Personal pronounsчетаговоря
азбях чел/а/обях говорил/а/о
тибеше чел/а/обеше говорил/а/о
беше     чел 
беше     чело
беше     говорил 
ние бяхме челибяхме говорили
виебяхте челибяхте говорили
тебяха челибяха говорили

    ★ Practical Exercise No. 7 – Past Perfect Tense (минало предварително време)

Fill in all the forms of the following verbs in the past perfect tense (минало предварително време), based on their stem vowel:

Personal pronounsпитамотговаряммисля
азбях питал/а/обях отговорил/а/обях мислил/а/о

4. Future Tenses

There are four Bulgarian future tenses: 

  • Future Tense
  • Future Perfect Tense
  • Future in the Past Tense
  • бъдеще предварително време в миналото (badeshte predvaritelno vreme v minaloto) – Future Preliminary Tense in the Past

That last one can be described as past future perfect or future perfect in the past.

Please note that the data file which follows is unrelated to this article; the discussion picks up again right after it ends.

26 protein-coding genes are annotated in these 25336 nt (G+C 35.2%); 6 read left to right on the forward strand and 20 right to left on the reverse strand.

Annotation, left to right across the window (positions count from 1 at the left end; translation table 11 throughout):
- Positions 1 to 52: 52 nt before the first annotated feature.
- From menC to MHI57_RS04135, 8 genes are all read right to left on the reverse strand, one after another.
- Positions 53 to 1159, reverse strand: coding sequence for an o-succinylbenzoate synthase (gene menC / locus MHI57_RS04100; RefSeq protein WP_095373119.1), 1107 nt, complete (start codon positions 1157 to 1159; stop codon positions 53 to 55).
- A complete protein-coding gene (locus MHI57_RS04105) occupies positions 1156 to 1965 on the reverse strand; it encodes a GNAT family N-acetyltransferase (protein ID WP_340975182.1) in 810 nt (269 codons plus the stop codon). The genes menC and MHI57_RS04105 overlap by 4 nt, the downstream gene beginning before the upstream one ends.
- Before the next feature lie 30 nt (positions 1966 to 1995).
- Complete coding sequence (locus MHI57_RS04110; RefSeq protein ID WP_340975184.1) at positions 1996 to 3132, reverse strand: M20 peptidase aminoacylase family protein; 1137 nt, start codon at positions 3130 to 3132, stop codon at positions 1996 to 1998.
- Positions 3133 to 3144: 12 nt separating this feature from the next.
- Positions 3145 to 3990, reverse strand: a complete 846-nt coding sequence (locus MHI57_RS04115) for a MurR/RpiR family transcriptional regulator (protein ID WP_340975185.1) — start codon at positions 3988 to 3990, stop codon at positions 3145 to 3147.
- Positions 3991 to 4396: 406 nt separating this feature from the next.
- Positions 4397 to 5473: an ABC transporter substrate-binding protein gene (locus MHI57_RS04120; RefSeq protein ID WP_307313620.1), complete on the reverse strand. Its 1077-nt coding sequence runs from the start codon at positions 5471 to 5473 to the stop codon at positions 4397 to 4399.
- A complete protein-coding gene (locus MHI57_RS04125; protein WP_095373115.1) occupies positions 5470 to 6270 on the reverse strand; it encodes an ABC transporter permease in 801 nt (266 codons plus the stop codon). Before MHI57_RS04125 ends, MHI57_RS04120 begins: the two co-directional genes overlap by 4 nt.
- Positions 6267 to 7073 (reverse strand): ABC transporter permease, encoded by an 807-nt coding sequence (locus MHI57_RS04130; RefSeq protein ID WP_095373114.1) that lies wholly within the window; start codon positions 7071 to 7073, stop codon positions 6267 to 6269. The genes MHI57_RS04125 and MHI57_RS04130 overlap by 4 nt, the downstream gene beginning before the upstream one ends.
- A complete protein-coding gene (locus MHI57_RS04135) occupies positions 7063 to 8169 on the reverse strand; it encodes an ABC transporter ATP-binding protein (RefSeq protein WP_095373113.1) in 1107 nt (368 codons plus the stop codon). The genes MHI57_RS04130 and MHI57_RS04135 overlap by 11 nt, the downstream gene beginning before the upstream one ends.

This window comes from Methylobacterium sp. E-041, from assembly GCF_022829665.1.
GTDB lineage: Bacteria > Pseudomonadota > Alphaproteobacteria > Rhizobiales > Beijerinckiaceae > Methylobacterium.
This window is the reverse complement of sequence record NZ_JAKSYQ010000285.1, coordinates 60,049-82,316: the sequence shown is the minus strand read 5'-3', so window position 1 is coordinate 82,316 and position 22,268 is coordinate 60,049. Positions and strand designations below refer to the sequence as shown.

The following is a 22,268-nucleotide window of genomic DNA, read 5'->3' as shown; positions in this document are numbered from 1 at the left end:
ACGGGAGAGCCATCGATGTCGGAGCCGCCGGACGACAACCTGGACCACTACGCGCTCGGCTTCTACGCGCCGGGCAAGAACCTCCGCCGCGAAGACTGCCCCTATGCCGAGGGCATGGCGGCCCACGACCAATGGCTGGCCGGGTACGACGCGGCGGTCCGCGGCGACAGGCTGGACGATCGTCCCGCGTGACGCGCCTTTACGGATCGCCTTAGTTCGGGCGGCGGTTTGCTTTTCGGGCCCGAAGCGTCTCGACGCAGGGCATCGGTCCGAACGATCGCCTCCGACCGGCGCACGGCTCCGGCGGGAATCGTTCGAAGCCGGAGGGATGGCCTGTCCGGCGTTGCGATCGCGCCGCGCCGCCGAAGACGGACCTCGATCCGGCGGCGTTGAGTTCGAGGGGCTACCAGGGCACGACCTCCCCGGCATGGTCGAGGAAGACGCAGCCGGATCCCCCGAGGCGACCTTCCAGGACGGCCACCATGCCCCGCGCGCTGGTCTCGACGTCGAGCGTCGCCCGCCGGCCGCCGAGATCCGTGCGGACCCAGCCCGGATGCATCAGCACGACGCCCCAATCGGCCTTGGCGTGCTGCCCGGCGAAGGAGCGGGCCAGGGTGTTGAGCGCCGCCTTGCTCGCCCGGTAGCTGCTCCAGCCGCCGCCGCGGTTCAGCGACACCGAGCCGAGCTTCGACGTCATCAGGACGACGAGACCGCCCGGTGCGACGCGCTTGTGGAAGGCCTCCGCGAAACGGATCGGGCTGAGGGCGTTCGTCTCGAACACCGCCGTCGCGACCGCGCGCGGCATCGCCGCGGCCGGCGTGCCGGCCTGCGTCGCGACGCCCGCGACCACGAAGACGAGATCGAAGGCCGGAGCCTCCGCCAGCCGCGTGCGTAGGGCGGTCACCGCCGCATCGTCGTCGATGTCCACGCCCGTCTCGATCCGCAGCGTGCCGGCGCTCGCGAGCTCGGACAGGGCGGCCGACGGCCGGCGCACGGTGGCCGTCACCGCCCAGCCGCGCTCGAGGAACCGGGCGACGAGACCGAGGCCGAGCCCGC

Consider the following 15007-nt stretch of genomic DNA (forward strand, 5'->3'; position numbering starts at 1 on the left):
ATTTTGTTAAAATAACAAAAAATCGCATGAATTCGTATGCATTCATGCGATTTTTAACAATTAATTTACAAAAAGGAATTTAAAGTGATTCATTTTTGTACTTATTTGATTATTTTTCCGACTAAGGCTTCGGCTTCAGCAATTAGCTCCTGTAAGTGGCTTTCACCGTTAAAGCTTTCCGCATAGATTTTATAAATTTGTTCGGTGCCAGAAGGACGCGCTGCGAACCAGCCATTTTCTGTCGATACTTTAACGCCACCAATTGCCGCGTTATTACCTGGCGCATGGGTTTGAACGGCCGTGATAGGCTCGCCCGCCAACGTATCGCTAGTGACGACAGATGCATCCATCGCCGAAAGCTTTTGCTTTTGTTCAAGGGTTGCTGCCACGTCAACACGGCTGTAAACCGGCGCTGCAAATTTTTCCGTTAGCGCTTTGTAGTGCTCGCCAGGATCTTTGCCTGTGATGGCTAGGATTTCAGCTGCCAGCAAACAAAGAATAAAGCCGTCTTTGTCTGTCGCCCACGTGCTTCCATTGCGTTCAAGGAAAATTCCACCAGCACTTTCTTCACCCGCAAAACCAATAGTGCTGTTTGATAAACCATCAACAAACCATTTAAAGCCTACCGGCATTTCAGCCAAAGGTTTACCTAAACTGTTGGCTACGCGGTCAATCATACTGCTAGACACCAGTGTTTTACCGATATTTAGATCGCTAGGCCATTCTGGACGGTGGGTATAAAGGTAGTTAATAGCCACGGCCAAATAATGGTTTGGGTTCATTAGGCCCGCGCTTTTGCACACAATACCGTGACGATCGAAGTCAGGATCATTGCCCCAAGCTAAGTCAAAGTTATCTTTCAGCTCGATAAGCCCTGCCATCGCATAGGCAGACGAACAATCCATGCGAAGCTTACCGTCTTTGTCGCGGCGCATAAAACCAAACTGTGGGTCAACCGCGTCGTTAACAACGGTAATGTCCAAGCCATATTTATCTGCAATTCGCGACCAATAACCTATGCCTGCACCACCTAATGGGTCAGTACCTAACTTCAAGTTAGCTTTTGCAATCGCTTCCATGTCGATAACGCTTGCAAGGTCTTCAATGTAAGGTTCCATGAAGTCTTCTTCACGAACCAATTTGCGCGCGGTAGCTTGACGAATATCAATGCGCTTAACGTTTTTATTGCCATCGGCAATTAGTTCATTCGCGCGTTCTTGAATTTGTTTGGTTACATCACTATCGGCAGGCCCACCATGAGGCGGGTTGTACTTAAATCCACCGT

Future Tense

The Bulgarian future tense is very easy to form. Just take the present simple tense of the verb and place the particle ще (shte), meaning “will,” before the verb form.


    ➢ Утре ще отида на кино.
        Utre shte otida na kino.
        Tomorrow, I will go to the cinema.

    ➢ Вечерта ще уча български език.
        Vecherta shte ucha balgarski ezik.
        In the evening, I will study the Bulgarian language.

When negating a verb in the future tense, the impersonal verb няма and the particle да are placed before the present tense verb.


    ➢ Аз няма да дойда.
        Az nyama da doyda.
        I will not come.

    ➢ Те няма да четат от книгата днес.
        Te nyama da chetat ot knigata dnes.
        They will not read from the book today.

The Bulgarian future tense corresponds to both the future and future progressive tenses in English.

Let’s see how to form a few of our verbs in the future tense. You can try the rest of them for yourself in the Practical Exercise below.

  • говоря (govorya) – to talk / I talk
  • чета (cheta) – to read / I read
  • питам (pitam) – to ask / I ask
  • отговарям (otgovariam) – to answer / I answer
  • мисля (mislya) – to think / I think

Personal pronouns1st  Conjugation2nd Conjugation3rd Conjugation
азще четаще говоряще питам
тище четешще говоришще питаш
той/тя/тоще четеще говорище пита
ние ще четемще говоримще питаме
виеще чететеще говоритеще питате
теще четатще говорятще питат